mediaevalist: (Now THIS=a good feminist reimagining)
The Church Changed the Perception of Rape
Destroying another man’s clothes, injuring his cattle and raping his wife. These three acts, which viewed through modern eyes seem highly different, were all considered vandalism against a man’s property in the early Middle Ages.

Thanks to the Catholic Church, however, this weird view changed during the Middle Ages.

Actually, this was standard practise throughout the rest of the world before the Church gained influence. The fact is that classical paganism was certainly not woman-friendly. While there were laws about women owning property, the thing to keep in mind is that it was assumed that this property was either part of her dowry or compensation for being a widow and having a family to support. But it was not, however, because women were considered to have equal standing with men. Rape was certainly not a crime against an individual, even in ancient Ireland.
mediaevalist: (Philosophy)
Wow, it's been a while. I remember this site from years back. It's gone now, apparently, but just about all the pages are archived for our convenience. Huzzah!

Some of the stuff on general New Age beliefs like Wicca aren't entirely accurate, but the primary function here is historical and cultural preservation. Nothing against Wiccans, but they're perfectly capable of defending their own religion. But there's a number of points on the essay which got me there that I feel need addressing. Kaathryn MacMorgan, while stressing the need to do all the research, trips up and commits that very same mistake when it comes to the Holy Church here. As we like to tell people who claim they distrust "organised religion", our comeback is always "So do I! That's why I'm Catholic!" And we have nothing on Judaism in that regard.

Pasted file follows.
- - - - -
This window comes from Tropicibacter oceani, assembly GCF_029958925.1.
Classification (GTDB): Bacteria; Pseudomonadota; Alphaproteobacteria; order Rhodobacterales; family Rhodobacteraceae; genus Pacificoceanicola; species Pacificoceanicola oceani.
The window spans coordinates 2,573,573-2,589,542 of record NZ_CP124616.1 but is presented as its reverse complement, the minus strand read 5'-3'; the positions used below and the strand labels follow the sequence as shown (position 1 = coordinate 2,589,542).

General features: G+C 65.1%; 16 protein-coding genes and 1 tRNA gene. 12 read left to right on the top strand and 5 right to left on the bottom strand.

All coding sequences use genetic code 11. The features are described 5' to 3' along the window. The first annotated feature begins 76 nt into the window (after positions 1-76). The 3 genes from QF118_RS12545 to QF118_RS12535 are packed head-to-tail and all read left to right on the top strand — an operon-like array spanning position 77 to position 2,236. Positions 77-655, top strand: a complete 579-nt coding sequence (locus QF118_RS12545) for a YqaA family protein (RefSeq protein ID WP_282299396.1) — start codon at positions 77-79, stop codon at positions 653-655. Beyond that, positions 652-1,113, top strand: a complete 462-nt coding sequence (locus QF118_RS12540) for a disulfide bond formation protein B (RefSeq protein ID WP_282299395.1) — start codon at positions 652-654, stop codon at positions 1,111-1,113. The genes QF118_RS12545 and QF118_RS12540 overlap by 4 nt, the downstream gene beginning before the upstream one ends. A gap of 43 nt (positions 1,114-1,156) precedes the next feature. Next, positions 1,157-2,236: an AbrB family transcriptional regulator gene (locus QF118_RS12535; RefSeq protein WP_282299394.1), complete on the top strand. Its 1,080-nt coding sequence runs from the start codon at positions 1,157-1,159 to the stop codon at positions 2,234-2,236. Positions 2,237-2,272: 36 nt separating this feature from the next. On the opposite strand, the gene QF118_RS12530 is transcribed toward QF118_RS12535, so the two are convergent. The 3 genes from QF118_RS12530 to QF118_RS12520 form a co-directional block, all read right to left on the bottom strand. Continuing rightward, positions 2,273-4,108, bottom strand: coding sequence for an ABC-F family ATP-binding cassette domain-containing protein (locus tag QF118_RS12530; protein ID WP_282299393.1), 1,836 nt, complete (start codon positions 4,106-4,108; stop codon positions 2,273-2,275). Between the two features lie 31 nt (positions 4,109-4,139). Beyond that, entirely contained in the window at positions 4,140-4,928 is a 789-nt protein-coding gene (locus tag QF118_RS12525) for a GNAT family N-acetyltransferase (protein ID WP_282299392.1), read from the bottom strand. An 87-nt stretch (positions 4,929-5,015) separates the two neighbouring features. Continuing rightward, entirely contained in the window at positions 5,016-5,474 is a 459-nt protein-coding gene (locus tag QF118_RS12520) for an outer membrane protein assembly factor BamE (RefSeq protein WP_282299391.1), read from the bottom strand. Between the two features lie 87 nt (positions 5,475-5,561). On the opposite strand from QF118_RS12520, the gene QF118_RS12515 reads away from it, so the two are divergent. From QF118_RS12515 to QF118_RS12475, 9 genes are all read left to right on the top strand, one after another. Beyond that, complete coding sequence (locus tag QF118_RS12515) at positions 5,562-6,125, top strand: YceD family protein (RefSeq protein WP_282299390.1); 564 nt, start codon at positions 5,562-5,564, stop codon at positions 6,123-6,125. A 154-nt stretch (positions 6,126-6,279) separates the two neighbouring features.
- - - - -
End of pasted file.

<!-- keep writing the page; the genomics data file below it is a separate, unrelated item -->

Onward into what's probably just a repeat of anything C. S. Lewis already addressed )
mediaevalist: (Default)
As many people in the States probably already know, it's Saint Patrick's Day. It's also the second day of Holy Week (yesterday having been Palm Sunday). This happens once in a while, when a saint's feast day falls some time within Holy Week, and because of this the saint's feast day is not officially observed by the Church.

You didn't really expect this to be short, did you? )

June 2015



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